If you think that the Great Britain and France were not once geologically joined, you need only visit the cliffs at Etretat. These 100 meter chalk cliffs exactly mirror those at Dover in England. For artists, these dramatic escarpments have been the subject of paintings for centuries. I don't know what it is that draws people to landscapes such as these, but it certainly happens at Dover, the Coast Road in Australia, and here at Etretat. At the base of the cliffs in a small cover lies the lovely little resort town of Etretat. We amused ourself for a few minutes watching a golden retriever wait as patiently as a golden retriever can for the last bit of his mama's ice cream cone.
Ieper is one of those quaint Belgian towns with an historic market square. We watched the nightly memorial service at the Menin gate, where Ieper pays respect to the British soldiers who keep their town from being occupied by the Germans. It was too crowded to get a full appreciation of the event, but it takes place inside an enormous memorial gate inscribed with the names of some 55,000 British and Canadian officers and soldiers who were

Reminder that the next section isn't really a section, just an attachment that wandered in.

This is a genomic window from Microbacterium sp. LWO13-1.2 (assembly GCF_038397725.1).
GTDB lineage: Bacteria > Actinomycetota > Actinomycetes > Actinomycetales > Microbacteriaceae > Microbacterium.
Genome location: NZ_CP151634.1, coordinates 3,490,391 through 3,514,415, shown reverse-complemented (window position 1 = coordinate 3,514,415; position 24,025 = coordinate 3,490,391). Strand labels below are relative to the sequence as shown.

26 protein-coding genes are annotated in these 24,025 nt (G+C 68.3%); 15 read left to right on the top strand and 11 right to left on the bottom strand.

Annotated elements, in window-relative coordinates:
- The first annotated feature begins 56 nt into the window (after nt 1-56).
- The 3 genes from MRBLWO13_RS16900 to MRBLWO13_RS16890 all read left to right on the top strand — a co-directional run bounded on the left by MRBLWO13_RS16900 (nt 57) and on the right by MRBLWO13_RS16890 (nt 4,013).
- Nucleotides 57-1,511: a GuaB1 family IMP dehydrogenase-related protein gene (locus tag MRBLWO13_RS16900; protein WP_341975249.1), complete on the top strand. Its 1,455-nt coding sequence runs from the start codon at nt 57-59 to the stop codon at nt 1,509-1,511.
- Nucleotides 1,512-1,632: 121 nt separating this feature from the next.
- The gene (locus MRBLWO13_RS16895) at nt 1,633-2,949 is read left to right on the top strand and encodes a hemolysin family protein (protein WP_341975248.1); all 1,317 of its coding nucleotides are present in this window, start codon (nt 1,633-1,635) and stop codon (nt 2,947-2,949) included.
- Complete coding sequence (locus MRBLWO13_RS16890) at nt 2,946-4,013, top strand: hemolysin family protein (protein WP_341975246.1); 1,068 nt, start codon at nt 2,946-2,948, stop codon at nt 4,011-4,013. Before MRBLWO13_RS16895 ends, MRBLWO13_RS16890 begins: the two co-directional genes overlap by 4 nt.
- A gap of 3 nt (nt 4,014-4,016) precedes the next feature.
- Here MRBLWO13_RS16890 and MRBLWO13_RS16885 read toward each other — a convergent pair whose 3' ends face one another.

killed in the Ypres Salient (Ieper is the modern name of the town - Ypres is the French name I believe). I have not yet had the time to research just why there are so many whose remains were never identified.
We ended the day with dinner on the town square, complete with Flemish beef stew, steamed potatoes with shrimp, fried croquettes of various sorts, and, of course, good local beer.
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